Food Facts & Lore, Monday Magazine

The Monday Mag – June 15, 2015

In This Edition Of Our Weekly Magazine:

– Say “Cheese” But Don’t Make A Face
– Give A Kid A Pizza Box
– And A Side Of History: The Shrimp Cocktail

Our Favorite Quote Of The Week –  “A straight path never leads anywhere except to the objective.” – Andre Gide

158 - dinner photos

Say “Cheese” But Don’t Make A Face – Capturing the moment is not just about getting the funniest shot anymore; it’s about capturing the essence of a person. In the early days of photography, it would have been unimaginable to make a goofy face on a photograph. In fact, subjects were propped against chairs and had to stay perfectly still. Today, we no longer call them stills, we call the snapshots and everything goes. A shared meal is a unique occasion to capture the essence of friends and family as they interact with each other, relaxed. The best way to accomplish this is to wait for the main course to be served. The initial banter has subsided by then and conversations have taken root. Your subject does not need to be looking at the camera. Capture snapshots between dinner guests engaged in conversation and you’ll capture their emotions and engagement in the moment. These photos make powerful memories because they allow something deep to shine forth.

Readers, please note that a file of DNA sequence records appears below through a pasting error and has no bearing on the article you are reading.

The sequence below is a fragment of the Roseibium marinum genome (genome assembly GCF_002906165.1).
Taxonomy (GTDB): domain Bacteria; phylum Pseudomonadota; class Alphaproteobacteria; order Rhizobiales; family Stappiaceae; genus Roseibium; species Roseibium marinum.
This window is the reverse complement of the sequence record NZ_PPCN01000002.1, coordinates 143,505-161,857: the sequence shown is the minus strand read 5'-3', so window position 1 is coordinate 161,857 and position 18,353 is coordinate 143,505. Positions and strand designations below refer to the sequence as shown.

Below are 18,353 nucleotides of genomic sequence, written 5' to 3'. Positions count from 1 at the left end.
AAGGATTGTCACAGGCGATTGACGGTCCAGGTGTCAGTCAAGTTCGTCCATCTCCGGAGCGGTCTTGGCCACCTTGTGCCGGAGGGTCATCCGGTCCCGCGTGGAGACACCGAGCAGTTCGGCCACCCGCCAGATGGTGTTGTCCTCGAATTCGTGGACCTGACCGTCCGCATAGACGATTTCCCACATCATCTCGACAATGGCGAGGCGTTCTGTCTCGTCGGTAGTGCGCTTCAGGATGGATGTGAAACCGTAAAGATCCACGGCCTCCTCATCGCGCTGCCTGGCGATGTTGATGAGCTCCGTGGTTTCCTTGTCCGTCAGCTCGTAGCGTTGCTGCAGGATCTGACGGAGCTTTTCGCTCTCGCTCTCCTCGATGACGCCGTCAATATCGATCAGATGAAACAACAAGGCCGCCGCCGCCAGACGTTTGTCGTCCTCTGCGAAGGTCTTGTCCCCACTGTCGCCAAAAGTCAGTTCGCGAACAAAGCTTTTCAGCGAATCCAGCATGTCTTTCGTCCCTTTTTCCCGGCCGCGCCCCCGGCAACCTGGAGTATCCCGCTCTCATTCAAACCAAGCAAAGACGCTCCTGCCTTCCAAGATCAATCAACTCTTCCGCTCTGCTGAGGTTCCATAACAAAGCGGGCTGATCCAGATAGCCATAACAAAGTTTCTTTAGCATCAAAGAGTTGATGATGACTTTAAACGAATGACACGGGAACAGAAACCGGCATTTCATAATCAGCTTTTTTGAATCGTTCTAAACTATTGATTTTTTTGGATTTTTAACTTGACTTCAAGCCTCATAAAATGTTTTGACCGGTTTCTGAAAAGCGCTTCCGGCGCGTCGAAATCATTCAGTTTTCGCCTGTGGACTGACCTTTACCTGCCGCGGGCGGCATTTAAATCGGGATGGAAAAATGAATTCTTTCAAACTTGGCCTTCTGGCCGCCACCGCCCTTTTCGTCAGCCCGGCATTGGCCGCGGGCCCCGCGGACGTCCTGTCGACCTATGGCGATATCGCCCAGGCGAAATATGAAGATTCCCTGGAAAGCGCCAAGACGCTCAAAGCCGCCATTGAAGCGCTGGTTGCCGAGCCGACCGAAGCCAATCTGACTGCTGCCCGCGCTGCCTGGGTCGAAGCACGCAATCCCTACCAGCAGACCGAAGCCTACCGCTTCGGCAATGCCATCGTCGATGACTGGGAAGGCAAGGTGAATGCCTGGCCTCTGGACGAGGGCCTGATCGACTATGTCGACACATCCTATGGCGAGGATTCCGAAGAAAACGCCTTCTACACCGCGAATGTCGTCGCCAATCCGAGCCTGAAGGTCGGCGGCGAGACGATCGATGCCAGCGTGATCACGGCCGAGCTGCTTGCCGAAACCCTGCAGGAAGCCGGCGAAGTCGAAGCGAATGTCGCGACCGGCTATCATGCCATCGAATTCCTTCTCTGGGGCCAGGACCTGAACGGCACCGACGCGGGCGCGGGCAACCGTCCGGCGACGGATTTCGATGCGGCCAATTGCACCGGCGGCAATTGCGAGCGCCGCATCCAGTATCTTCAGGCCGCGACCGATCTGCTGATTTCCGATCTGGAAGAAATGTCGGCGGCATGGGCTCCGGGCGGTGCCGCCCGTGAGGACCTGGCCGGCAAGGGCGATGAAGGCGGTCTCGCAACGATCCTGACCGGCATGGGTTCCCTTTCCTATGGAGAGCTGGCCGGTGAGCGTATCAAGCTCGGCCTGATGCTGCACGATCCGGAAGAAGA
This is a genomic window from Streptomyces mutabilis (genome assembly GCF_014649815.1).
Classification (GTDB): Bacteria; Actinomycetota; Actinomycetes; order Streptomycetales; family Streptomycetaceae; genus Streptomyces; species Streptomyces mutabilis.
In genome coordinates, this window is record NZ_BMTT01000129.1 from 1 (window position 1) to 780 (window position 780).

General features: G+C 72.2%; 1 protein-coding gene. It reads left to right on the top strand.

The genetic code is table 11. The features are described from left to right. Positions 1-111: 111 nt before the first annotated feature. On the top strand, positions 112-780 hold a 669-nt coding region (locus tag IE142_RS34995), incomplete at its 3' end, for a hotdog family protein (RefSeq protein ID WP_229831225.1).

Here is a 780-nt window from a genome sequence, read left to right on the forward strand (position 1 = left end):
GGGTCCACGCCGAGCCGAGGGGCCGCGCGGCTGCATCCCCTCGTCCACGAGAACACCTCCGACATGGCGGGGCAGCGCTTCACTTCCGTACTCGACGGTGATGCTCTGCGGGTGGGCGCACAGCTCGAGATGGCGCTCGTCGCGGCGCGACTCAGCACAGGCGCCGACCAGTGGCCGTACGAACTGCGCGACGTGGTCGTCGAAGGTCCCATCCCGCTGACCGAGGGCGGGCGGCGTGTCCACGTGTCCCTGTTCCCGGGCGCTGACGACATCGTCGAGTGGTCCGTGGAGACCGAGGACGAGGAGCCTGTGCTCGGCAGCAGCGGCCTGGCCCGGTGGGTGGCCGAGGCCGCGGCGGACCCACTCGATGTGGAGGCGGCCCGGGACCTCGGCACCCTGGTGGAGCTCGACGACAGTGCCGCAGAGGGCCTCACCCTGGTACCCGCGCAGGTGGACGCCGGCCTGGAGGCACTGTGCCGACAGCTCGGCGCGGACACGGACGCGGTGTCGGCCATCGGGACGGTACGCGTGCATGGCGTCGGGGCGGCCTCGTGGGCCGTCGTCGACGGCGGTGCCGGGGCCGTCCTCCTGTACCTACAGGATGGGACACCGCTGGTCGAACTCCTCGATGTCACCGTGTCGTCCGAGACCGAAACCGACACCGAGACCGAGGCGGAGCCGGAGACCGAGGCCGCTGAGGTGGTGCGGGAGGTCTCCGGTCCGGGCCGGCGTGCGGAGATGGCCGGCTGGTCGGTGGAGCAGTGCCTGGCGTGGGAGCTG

Give A Kid A Pizza Box – A cardboard box is a treasure for a creative mind at any age, and an opportunity for thinking outside the box when it’s time to entertain the kids and encourage artistic expression. A friend of ours drew roadways inside a pizza box and added cardboard buildings to make a cityscape for toy cars. Everything folds up and is self-contained for storage. There could be a cityscape pizza box, a countryside box, a beach resort box… Here are a few more ways to turn a fun meal into lasting fun times. The hopscotch one is our favorite.

158 - shrimp cocktail

And A Side Of History: The Shrimp Cocktail – Believe it or not, oysters made their way into the long-stemmed glasses with hot sauce long before the shrimp. A survey of American cookbooks reveals that shrimp were specific to Cajun cooking before becoming popular across America. These shellfish appetizers were served on regular dishes or in bowls. The name “cocktail” enters popular use in the 1920’s, during prohibition. At that time, restaurateurs cleverly decided to use their long-stemmed glassware to make a stylish presentation for the shrimp delicacy while the sale of alcoholic beverages was restricted. It is said that the cocktail sauce was sometimes drizzled with a drop or two of some forbidden elixir.

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